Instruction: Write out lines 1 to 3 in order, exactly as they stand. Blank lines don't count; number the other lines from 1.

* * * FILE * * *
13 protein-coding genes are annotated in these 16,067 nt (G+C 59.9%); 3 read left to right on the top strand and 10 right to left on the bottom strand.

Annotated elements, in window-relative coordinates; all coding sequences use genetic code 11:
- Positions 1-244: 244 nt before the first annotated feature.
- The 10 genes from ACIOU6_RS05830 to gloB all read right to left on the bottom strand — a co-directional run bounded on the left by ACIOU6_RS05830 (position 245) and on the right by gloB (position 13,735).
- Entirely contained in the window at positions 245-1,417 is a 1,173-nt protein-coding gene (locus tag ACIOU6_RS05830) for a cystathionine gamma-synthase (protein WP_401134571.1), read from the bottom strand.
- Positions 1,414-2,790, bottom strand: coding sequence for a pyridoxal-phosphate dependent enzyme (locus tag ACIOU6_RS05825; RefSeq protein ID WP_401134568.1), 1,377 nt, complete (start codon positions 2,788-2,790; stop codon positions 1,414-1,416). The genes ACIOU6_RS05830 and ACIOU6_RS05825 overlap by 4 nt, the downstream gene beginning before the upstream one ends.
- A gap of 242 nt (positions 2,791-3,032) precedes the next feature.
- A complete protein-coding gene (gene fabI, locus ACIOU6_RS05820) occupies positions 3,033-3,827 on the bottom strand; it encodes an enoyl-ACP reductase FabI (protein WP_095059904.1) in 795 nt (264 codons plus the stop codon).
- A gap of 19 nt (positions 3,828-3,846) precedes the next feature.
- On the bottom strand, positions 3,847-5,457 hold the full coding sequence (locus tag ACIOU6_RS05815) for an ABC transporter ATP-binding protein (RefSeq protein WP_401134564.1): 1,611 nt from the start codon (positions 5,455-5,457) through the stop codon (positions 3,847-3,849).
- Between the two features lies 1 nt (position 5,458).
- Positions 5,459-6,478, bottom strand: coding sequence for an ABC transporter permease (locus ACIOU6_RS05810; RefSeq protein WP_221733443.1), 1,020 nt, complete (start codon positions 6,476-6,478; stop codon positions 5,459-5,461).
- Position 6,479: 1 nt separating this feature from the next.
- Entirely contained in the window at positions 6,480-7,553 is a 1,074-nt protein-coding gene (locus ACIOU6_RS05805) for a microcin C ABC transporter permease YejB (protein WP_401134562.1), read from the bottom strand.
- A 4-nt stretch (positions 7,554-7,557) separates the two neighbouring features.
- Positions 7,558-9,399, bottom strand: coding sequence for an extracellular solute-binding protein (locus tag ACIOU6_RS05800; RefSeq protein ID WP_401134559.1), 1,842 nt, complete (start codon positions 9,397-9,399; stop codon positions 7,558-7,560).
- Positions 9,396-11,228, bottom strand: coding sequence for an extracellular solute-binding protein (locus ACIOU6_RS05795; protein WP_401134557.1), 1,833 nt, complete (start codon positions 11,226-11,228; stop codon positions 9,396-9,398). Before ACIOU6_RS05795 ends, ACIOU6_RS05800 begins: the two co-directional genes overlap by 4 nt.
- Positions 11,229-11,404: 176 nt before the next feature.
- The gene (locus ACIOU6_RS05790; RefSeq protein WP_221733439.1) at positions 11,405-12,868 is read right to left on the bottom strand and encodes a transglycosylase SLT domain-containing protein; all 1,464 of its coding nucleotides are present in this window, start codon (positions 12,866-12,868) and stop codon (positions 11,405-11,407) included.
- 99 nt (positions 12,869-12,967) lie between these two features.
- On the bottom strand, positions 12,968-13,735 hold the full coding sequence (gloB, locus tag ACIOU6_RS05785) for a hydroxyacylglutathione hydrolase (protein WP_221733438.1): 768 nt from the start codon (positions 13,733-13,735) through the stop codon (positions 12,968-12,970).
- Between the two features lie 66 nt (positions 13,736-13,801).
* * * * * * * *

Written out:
13 protein-coding genes are annotated in these 16,067 nt (G+C 59.9%); 3 read left to right on the top strand and 10 right to left on the bottom strand.

Annotated elements, in window-relative coordinates; all coding sequences use genetic code 11:
- Positions 1-244: 244 nt before the first annotated feature.